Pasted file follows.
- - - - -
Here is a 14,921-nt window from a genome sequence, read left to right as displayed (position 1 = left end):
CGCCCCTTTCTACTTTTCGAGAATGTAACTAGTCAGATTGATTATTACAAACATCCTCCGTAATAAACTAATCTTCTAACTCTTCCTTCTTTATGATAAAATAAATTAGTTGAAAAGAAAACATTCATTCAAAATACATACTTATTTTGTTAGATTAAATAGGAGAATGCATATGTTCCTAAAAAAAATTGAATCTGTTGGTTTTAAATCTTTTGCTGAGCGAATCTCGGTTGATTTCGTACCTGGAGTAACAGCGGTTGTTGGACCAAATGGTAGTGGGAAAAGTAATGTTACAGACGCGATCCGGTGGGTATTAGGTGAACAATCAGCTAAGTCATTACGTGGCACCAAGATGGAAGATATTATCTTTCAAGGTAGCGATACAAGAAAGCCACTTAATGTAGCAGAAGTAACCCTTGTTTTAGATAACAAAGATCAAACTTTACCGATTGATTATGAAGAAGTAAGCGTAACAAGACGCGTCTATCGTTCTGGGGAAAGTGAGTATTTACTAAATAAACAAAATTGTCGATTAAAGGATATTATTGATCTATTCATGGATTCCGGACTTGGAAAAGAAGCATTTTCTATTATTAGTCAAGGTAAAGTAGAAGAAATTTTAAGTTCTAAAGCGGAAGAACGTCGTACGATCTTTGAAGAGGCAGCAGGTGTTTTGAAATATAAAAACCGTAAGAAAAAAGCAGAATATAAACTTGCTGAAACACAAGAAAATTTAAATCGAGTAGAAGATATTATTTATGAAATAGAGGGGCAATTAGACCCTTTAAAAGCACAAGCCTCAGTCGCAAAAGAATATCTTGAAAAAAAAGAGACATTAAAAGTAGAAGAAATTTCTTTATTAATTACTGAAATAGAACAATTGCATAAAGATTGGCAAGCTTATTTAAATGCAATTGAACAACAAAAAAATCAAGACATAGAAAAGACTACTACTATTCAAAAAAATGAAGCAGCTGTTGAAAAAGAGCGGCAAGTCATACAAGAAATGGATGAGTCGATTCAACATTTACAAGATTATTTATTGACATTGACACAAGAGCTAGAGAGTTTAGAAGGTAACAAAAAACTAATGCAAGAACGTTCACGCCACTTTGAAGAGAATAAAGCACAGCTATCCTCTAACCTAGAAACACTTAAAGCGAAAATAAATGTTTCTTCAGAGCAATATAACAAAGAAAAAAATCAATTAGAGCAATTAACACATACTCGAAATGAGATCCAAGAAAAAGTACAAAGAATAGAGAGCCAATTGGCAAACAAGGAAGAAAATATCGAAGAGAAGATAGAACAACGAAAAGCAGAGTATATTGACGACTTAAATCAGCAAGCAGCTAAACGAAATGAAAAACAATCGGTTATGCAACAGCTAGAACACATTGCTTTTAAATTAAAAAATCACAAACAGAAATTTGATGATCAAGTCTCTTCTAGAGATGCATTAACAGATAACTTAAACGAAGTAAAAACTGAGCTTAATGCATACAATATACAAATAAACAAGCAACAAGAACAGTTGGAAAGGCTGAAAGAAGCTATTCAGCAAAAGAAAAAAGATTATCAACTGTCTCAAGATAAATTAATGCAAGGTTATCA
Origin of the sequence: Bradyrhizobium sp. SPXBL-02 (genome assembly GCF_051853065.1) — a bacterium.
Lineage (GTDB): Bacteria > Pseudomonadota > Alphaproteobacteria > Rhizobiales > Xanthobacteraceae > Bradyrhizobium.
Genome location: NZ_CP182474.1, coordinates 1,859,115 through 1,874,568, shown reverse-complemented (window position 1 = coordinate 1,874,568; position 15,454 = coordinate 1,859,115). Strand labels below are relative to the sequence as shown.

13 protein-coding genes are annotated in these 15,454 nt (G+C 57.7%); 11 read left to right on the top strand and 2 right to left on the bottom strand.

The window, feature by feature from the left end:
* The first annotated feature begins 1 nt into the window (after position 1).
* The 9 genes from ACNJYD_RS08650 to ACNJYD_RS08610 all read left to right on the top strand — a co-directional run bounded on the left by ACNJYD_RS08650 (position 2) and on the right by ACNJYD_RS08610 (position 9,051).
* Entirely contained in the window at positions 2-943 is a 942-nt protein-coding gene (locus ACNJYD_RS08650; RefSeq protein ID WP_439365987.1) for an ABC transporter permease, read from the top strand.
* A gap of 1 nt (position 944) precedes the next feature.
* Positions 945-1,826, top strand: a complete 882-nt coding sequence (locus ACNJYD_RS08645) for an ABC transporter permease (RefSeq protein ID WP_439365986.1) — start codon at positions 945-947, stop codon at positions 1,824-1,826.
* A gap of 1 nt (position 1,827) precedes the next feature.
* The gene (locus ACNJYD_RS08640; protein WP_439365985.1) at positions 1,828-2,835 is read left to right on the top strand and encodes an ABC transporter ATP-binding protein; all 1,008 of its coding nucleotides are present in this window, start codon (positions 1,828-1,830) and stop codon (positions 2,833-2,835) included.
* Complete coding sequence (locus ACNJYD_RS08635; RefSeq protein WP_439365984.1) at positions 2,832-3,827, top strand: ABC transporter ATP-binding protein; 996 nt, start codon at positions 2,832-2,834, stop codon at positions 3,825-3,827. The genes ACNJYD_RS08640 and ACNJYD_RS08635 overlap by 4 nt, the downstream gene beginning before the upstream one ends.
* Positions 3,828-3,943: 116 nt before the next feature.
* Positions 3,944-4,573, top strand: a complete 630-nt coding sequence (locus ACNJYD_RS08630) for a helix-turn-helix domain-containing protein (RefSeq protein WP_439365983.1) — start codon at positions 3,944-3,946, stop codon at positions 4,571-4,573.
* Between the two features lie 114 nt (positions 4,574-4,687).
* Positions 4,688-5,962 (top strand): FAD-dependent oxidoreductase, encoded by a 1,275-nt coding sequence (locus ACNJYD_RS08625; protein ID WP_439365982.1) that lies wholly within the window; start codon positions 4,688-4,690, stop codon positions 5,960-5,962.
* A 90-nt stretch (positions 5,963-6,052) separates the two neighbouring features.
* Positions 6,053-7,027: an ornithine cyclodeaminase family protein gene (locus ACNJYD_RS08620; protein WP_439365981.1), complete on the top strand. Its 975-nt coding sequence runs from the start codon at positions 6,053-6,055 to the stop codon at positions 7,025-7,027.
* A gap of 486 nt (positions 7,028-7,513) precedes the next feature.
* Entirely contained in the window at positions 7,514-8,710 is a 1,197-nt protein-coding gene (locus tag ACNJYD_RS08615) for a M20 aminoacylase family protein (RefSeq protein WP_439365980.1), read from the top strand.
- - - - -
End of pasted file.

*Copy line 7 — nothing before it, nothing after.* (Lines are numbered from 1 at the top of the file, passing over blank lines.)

The window, feature by feature from the left end: